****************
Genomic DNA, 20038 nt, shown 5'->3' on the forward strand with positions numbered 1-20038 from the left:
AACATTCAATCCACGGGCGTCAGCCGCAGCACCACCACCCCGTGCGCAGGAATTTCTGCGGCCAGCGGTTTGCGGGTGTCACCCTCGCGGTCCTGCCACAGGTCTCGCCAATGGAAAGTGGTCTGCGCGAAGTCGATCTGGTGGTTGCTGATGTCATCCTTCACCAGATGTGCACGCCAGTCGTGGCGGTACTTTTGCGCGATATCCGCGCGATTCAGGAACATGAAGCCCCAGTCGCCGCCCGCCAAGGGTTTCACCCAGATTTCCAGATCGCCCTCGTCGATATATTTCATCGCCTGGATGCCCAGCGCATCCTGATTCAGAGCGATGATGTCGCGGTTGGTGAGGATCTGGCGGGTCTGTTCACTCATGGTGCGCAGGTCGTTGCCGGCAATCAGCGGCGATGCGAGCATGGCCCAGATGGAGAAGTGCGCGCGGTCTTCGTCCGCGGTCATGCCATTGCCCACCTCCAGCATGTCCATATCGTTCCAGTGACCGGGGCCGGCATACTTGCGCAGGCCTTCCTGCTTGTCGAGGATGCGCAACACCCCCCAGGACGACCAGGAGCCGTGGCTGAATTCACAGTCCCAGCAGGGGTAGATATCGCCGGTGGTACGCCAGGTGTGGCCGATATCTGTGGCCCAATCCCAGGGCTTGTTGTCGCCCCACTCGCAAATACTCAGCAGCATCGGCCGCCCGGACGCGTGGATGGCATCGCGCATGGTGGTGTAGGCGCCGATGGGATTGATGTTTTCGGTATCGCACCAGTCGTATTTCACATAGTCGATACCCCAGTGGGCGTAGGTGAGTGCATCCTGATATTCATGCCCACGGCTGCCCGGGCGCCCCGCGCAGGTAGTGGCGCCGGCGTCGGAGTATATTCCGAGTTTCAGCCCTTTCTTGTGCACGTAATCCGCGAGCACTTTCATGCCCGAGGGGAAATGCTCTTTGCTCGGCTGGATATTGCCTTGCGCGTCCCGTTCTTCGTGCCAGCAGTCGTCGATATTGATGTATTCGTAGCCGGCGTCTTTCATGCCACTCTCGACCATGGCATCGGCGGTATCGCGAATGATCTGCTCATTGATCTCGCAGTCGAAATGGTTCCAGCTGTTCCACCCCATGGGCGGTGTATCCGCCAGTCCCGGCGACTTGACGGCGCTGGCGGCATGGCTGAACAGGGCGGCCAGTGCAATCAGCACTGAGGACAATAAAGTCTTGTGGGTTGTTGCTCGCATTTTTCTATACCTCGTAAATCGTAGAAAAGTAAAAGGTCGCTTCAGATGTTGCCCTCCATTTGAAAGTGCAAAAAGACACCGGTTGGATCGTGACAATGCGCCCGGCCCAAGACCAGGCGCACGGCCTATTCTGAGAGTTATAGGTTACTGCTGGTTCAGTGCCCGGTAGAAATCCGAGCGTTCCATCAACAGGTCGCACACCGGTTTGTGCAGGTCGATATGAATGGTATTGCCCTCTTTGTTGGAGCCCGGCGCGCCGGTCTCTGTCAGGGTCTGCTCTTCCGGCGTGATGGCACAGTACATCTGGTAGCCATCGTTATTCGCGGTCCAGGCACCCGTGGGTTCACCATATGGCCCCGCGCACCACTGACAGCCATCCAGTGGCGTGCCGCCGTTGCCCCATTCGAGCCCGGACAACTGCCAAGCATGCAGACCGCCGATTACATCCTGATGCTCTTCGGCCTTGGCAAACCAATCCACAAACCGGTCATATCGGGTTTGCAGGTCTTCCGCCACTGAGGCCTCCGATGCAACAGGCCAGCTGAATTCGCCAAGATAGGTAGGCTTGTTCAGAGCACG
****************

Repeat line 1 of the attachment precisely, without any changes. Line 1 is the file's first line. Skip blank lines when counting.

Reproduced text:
Genomic DNA, 20038 nt, shown 5'->3' on the forward strand with positions numbered 1-20038 from the left: